A SENSE OF
Timeless design creates distinct
individuality for attached homes
Active adult buyers are some of the most discerning consumers in the country, especially in the suburban fringe of Boston where new developments are scarce but affluence is abundant. To satisfy the demand for luxurious, highly functional, low maintenance homes, the design team for Winning Farm, led by Gary Snider, AIA, consulting partner with BSB Design, married a timeless plan strategy with unyielding attention to detail. The resulting attached homes truly feel like individual residences.
At the entry, homeowners and guests are immersed in architectural detailing, emphasizing the sense of privacy and reinforcing their decision to “move over, not down".
“Paired homes are the most desirable alternative to detached single family for the active adult buyer,” said Snider. “The challenge is to design them correctly so each unit stands alone, creating a sense of individuality that helps an attached home feel separate.” At Winning Farm, Snider used garage-forward design so each unit would benefit from a fully private courtyard entrance, with detail and drama for a stunning sense of arrival. Framed by a stone wing wall at the front and a quaint, inviting porch at the entrance, this courtyard became a key feature and selling point as potential buyers quickly forgot they were touring an attached home.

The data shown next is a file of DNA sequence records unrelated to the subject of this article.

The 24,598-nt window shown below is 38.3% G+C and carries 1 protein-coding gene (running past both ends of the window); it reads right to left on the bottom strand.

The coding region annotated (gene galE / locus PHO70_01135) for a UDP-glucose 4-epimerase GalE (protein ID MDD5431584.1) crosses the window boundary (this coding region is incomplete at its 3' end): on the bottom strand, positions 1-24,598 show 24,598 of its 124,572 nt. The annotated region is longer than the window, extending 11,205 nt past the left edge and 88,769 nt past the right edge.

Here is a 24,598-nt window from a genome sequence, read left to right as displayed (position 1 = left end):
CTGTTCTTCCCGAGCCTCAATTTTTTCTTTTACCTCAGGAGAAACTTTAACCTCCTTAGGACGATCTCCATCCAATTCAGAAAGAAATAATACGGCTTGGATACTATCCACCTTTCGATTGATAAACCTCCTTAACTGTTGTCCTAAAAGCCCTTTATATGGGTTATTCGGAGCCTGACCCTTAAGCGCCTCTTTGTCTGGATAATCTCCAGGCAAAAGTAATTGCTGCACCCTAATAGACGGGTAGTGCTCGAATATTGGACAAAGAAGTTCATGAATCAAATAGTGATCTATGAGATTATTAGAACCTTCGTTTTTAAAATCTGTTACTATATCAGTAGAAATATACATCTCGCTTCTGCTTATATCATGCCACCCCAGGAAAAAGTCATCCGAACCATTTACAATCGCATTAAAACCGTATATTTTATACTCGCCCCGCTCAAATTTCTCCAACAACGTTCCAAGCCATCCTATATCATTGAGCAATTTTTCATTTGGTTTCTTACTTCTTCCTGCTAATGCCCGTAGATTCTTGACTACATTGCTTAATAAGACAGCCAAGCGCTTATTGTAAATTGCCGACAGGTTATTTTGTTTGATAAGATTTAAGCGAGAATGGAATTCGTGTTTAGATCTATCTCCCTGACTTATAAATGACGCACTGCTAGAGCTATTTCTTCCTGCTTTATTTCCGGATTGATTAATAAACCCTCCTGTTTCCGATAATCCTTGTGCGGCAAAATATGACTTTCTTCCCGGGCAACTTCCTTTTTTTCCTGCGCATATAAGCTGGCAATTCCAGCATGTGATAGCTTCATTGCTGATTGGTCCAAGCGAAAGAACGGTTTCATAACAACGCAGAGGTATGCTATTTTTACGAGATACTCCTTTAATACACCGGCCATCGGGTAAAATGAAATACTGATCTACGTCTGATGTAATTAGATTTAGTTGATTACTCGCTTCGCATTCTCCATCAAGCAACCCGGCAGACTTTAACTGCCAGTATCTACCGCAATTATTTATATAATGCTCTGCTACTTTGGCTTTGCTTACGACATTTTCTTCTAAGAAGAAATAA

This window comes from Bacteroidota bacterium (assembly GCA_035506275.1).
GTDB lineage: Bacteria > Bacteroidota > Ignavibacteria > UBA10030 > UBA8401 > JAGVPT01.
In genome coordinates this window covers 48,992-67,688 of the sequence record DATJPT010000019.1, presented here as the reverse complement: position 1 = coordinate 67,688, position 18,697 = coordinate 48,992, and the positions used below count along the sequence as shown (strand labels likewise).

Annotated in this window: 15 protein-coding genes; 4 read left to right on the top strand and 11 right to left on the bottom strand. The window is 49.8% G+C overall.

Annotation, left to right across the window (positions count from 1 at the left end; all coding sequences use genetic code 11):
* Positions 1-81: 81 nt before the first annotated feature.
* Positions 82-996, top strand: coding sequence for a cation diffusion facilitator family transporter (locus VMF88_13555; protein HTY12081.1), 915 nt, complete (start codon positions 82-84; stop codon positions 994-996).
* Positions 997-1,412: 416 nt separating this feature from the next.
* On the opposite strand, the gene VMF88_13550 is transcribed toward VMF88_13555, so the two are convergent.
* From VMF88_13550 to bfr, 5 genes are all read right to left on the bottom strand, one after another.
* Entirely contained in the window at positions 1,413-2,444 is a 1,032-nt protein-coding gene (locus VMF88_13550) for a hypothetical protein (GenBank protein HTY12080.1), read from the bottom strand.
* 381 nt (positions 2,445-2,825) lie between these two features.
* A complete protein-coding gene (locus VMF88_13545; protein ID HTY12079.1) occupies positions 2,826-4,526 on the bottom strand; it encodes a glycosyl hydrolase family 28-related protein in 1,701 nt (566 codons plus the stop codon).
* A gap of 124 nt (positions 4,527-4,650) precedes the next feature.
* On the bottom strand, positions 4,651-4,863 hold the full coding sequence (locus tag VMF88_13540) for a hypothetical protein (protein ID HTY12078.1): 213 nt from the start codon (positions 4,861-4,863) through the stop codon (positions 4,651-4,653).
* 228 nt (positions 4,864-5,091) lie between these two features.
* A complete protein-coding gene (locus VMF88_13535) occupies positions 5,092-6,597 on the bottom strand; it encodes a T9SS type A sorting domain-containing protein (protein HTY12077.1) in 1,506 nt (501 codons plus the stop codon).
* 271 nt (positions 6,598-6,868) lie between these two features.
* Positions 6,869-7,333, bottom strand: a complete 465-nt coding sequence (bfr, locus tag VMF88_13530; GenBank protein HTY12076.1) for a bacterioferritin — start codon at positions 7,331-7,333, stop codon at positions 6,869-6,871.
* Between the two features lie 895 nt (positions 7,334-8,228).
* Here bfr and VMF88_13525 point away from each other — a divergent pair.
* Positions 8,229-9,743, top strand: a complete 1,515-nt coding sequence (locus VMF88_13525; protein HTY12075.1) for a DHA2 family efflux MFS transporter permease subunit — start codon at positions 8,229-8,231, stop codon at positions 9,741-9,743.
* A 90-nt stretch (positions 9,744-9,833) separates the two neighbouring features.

A sculptural staircase imparts a sense of layering to the floor plan: Front to back from the entry foyer to family room and top to bottom from the main floor to the loft above.
2. Living/Great Room
3. Dining Room
5. Primary Bedroom
8. Flex Room
9. Covered Deck
From a distance, each paired home in the community takes on the look of a large coastal mansion, with shingle style elements and highly detailed trim and cladding that accentuate the architecture and work to create a singular vision for the front elevation. Garages load from the front and side, respectively, with massing balanced by the upper floor. The plan layout is so effective at unifying the building that onlookers are never able to see two front doors at the same time. The two units truly look like a large single family residence from the street, and they also live like one inside.